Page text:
Photo/IllutrationThis Tsubame satellite operated by the Japan Aerospace Exploration Agency (JAXA) has been certified by Guiness World Records for setting the lowest altitude record. (Provided by JAXA)

  • Photo/Illustraion
  • Photo/Illustraion

A Japan Aerospace Exploration Agency (JAXA) satellite has been certified by Guiness World Records as setting a new altitude orbit record.

However, while most satellites orbit high above the Earth, the JAXA satellite Tsubame was recognized for achieving the lowest altitude, of only 167.4 kilometers. That broke the old mark of 224 km set by the European Space Agency.

Satellites that monitor the Earth with radio waves and other means normally orbit at altitudes of 600 to 800 km.

Heights of 300 km or less are called “super low altitudes,” drastically increasing resolution of a satellite's imaging system. Orbiting at such low altitudes, however, means the air resistance rises 1,000-fold and requires huge amounts of fuel, making it difficult for satellites to operate at those heights for prolonged periods.

It was the first time that a satellite has continued operating at such a low altitude, according to JAXA representatives, on Dec. 24.

“A new course of travel has been developed,” said a JAXA official, referring to the achievement. “We will cash in on the success to realize the full-fledged use of satellites at low altitudes.”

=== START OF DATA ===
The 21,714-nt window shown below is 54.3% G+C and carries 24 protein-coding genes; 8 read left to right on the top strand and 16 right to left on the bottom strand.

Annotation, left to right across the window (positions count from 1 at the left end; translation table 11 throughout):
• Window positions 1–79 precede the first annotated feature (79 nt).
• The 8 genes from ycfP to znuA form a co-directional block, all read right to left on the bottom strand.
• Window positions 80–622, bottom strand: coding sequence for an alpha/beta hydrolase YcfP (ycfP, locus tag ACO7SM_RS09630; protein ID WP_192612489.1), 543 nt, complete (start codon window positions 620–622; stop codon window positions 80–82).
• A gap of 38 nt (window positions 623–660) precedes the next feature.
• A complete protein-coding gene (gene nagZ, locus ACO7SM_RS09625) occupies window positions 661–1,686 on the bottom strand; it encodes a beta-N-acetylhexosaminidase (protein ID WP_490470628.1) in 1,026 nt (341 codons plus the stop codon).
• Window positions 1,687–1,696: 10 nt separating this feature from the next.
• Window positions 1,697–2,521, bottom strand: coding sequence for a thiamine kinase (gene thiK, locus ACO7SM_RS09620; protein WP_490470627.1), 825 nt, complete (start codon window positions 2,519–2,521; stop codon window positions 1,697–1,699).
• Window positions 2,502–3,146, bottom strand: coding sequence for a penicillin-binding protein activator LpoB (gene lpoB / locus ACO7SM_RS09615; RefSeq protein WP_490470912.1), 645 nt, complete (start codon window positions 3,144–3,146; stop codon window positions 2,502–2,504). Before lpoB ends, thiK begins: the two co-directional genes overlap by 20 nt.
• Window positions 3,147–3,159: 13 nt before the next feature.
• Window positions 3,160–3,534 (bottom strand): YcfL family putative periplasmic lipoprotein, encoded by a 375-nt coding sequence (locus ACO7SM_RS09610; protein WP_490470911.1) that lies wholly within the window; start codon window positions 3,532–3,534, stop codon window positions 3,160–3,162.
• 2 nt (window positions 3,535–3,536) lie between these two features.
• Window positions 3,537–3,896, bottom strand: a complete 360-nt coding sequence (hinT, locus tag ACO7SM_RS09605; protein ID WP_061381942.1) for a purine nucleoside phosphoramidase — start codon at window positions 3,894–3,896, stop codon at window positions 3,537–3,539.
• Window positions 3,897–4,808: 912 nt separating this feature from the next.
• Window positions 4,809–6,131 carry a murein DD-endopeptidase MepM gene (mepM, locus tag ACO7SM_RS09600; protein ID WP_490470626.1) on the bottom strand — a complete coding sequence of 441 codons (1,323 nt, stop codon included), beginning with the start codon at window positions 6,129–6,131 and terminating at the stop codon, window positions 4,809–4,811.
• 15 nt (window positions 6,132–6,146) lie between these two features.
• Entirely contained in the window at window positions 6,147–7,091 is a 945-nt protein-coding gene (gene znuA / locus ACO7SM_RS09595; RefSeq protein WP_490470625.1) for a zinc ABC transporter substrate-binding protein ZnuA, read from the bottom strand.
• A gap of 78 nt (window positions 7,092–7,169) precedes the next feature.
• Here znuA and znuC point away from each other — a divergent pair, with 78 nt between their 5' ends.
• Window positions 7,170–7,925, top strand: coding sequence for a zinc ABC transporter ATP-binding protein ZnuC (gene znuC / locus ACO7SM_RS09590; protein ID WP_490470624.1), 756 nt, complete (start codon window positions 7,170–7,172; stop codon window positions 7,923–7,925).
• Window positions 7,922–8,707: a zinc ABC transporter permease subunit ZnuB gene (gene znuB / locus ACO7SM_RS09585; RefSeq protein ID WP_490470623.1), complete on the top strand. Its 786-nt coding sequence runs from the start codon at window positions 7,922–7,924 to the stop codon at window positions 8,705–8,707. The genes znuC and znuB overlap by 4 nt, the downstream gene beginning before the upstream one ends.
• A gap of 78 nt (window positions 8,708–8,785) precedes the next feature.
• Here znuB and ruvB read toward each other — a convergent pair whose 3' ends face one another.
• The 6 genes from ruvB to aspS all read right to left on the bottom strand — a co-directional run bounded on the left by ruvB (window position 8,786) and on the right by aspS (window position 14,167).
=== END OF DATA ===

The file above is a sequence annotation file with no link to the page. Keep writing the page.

Tsubame, which measures 1 meter tall, 5 meters wide and 2.5 meters long, was equipped with an optical camera and other devices.

After launch in December 2017, Tsubame reached a height of 270 km in April 2019. Its altitude has since gradually been reduced and the satellite orbited at 167.4 km for seven days from Sept. 23.

On Oct. 1, Tsubame re-entered the atmosphere where it burned up.

The Tsubame's ion engine to keep it on course was developed based on the technology tested by the Hayabusa 1 space probe, which brought back a sample from the Itokawa asteroid.

Although the engine, which is also used for the Hayabusa 2, can generate only enough power to barely move a tiny 1-yen coin (1 cent), its energy efficiency is far higher than that of a conventional gas engine. The feature is why it was adopted for the long-operating satellite.